Commuters on the Metro Thursday night might have been less than enamored with hundreds of white-clad Dîner en Blanc attendees toting tables, chairs and other picnic supplies, but those who participated in the first-ever D.C. event didn’t let that spoil their evening.
The event, which brings thousands of diners together for a one-night festival of al fresco dining in cities around the world each year, took over Yards Park in D.C.’s Capitol Riverfront neighborhood Thursday. This quarter century-old dinner-as-art tradition began in Paris.
The more than 1,200 guests who bought tickets didn’t know the event’s location until an hour before its official start time, at which point they received an email with their rendezvous point throughout the city. From there, they made the trek to Yards Park.
It wasn’t the first site choice for the event, which is usually held at an iconic location within a city, a rep confirmed, but the sale of alcohol precluded many of the traditional federal event sites. Yards Park is owned by Yards developer Forest City Washington.
But despite Metro crowding — and an unfortunate shutdown of escalators at the Navy Yard Metro stop during the group’s arrival — attendees were generally in good spirits throughout the night.
“Here’s to getting caught on the Metro,” one guest toasted to his friends and dozens of surrounding diners. “Here’s to Dîner en Blanc!”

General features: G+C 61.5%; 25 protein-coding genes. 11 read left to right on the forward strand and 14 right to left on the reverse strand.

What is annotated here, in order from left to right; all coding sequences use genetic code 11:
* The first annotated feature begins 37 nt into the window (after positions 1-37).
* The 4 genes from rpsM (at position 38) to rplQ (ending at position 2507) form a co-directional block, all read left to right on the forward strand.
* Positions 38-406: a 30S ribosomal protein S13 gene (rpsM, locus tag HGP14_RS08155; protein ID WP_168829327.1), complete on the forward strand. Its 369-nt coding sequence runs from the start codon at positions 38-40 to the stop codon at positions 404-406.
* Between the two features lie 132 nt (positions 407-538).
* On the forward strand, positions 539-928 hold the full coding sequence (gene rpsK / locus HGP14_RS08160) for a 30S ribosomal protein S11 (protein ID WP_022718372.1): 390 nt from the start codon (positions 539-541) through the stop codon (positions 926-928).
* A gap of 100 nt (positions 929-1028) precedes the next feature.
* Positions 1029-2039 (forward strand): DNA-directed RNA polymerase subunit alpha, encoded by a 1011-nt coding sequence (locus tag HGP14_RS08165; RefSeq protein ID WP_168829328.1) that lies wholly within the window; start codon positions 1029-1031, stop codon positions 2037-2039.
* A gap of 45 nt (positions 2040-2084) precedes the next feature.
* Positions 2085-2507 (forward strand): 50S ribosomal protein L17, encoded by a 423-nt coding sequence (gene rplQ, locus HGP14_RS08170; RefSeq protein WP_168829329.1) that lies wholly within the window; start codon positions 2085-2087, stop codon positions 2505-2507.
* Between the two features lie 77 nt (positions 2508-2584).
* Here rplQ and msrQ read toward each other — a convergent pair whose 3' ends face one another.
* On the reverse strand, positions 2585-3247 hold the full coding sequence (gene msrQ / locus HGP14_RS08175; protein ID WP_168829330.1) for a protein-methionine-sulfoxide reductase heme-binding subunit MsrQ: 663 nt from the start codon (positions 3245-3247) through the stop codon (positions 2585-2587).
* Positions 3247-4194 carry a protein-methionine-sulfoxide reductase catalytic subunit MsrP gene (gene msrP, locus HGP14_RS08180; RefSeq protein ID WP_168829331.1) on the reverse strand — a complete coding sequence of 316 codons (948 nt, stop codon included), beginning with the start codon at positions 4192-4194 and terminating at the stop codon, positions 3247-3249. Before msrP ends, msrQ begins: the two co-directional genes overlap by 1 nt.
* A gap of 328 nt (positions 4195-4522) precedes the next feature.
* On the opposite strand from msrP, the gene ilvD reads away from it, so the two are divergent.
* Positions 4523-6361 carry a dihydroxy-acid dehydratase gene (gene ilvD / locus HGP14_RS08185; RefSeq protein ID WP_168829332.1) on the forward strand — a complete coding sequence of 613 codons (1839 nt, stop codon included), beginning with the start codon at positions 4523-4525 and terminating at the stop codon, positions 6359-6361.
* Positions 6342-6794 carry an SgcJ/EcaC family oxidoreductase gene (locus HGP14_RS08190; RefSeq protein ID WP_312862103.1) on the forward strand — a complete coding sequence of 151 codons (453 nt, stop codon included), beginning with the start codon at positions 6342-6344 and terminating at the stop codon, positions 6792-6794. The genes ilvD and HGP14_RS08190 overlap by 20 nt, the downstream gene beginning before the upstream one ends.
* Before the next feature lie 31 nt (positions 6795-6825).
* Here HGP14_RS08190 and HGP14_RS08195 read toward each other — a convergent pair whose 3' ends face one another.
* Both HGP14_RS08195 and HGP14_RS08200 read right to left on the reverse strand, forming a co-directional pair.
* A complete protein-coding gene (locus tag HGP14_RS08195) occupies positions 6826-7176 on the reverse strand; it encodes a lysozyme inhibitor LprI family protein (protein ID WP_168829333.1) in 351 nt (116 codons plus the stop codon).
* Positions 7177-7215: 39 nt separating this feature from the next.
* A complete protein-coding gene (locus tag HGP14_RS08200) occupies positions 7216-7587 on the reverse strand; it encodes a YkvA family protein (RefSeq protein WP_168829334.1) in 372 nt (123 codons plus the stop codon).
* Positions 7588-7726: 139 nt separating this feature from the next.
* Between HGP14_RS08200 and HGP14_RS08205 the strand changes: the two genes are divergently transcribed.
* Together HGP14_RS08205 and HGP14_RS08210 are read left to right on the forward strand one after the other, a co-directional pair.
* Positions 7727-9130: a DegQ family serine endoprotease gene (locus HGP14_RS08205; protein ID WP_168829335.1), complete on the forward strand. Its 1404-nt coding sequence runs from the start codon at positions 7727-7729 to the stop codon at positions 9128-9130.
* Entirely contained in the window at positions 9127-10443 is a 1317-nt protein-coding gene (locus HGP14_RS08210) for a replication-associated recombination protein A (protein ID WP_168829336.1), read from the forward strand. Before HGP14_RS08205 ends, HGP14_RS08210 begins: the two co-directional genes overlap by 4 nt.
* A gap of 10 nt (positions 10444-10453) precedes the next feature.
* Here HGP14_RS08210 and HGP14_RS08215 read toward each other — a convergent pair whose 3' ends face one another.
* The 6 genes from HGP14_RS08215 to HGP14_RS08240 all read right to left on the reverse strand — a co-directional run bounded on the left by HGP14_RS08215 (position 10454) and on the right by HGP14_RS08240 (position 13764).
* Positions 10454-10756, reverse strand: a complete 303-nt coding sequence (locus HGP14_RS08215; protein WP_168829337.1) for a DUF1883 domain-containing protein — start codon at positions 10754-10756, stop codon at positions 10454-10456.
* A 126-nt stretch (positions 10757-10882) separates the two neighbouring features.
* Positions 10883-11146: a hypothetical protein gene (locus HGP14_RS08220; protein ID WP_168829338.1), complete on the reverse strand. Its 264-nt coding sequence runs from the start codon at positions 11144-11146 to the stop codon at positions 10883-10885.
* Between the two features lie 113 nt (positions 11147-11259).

One attendee, Ieesha Johnson, had been waiting for two years for the event to come to D.C. after seeing “Top Chef” contestants cook for one of the Dîner en Blancs. She ended up serving as a table captain, helping others find their designated spots.
“It was kind of a little iffy, you had to do a lot of research,” she said. “But those that had done it before were great, they told me where to get tables, and I rented chairs. It wasn’t too bad if you were organized.”
And organized people were. It wasn’t enough to throw a white tablecloth over a camping table; many settings included lighted centerpieces, fresh flowers, matching chargers under dinner plates, and much more.
“I actually bought four outfits, not knowing which one I was going to end up going with,” said Carrie Schenkel Reasonover.
As night fell, the sparklers were lit, signaling the switch from more refined live jazz to club tunes from the early 2000s — think Eiffel 65’s ”Blue (Da Ba Dee).” That’s when yours truly bowed out, so you’ll have to check the #DEBDC14 social media tag for how the rest of the night — including an after-party at the Marriott Marquis Washington D.C. — panned out.
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